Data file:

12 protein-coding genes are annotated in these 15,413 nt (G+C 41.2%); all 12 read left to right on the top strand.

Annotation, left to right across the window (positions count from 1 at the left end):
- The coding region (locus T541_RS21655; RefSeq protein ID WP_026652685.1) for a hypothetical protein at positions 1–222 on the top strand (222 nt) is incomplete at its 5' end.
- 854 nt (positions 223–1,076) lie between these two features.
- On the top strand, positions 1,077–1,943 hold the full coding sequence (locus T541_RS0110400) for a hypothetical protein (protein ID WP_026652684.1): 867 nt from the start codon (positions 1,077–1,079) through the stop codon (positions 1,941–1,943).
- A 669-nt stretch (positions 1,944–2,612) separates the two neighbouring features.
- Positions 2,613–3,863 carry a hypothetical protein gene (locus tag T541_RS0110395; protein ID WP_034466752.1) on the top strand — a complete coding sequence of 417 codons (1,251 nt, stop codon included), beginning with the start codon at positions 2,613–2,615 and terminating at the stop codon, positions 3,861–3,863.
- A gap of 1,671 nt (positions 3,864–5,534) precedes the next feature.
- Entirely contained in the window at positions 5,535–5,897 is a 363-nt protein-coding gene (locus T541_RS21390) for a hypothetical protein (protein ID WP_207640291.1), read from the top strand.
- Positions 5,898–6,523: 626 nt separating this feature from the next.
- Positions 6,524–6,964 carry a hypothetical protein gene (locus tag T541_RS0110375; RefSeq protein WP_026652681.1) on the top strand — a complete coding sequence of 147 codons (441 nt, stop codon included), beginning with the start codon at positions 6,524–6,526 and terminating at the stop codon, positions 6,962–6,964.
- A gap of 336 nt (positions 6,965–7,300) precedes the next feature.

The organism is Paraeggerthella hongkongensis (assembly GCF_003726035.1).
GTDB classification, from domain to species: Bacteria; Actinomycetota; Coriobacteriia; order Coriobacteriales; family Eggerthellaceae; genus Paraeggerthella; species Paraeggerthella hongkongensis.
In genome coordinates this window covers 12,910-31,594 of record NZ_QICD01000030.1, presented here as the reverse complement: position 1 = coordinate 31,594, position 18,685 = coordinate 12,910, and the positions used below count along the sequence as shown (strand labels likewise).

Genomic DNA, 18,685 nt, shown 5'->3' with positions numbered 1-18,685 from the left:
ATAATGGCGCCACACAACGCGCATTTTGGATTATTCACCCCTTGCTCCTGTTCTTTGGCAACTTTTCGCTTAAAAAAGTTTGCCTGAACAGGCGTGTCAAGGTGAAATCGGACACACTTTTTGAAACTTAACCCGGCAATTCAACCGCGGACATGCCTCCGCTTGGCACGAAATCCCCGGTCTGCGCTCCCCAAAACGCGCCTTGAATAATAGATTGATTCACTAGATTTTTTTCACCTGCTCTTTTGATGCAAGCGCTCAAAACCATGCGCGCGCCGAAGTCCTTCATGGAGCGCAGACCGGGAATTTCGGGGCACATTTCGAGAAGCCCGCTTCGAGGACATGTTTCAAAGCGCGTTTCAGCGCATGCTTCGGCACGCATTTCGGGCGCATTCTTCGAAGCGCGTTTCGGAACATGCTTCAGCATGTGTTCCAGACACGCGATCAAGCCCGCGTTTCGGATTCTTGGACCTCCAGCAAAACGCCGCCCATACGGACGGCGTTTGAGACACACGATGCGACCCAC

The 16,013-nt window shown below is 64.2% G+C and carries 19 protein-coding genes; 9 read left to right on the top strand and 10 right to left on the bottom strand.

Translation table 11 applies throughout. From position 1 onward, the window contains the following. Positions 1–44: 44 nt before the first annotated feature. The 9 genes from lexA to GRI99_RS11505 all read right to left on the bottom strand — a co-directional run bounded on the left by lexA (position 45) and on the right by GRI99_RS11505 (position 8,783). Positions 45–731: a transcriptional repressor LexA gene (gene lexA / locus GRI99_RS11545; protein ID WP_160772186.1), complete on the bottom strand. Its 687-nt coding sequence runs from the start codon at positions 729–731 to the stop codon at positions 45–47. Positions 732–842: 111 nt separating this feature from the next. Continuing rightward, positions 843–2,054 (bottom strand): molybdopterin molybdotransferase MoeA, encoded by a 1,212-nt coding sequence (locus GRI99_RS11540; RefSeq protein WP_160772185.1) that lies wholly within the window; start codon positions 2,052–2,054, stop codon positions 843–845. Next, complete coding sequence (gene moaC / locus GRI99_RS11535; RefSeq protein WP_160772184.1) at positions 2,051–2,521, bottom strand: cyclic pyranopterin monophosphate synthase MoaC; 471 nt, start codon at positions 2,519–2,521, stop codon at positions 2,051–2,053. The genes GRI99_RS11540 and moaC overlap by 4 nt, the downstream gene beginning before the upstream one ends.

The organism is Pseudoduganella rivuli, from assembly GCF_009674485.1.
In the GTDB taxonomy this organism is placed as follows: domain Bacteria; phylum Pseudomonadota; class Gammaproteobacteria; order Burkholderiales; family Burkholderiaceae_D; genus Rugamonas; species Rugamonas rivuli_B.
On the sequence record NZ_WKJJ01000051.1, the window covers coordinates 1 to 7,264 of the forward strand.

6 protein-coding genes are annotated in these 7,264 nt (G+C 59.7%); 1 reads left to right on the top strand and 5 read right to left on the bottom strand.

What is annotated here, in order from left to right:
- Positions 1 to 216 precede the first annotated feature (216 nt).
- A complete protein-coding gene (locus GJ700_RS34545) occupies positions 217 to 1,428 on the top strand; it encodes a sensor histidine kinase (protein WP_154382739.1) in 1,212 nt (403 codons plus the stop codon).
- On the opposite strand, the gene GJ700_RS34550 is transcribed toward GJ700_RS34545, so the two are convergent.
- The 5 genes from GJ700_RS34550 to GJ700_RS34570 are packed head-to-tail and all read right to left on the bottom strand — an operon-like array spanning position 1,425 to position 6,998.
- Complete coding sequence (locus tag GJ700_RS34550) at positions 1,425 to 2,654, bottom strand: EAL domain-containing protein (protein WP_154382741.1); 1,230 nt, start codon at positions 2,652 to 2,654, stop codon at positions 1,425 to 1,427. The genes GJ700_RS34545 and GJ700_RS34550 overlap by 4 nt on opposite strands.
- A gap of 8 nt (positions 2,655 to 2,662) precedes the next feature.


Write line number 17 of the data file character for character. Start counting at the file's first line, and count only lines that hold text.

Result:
ATAATGGCGCCACACAACGCGCATTTTGGATTATTCACCCCTTGCTCCTGTTCTTTGGCAACTTTTCGCTTAAAAAAGTTTGCCTGAACAGGCGTGTCAAGGTGAAATCGGACACACTTTTTGAAACTTAACCCGGCAATTCAACCGCGGACATGCCTCCGCTTGGCACGAAATCCCCGGTCTGCGCTCCCCAAAACGCGCCTTGAATAATAGATTGATTCACTAGATTTTTTTCACCTGCTCTTTTGATGCAAGCGCTCAAAACCATGCGCGCGCCGAAGTCCTTCATGGAGCGCAGACCGGGAATTTCGGGGCACATTTCGAGAAGCCCGCTTCGAGGACATGTTTCAAAGCGCGTTTCAGCGCATGCTTCGGCACGCATTTCGGGCGCATTCTTCGAAGCGCGTTTCGGAACATGCTTCAGCATGTGTTCCAGACACGCGATCAAGCCCGCGTTTCGGATTCTTGGACCTCCAGCAAAACGCCGCCCATACGGACGGCGTTTGAGACACACGATGCGACCCAC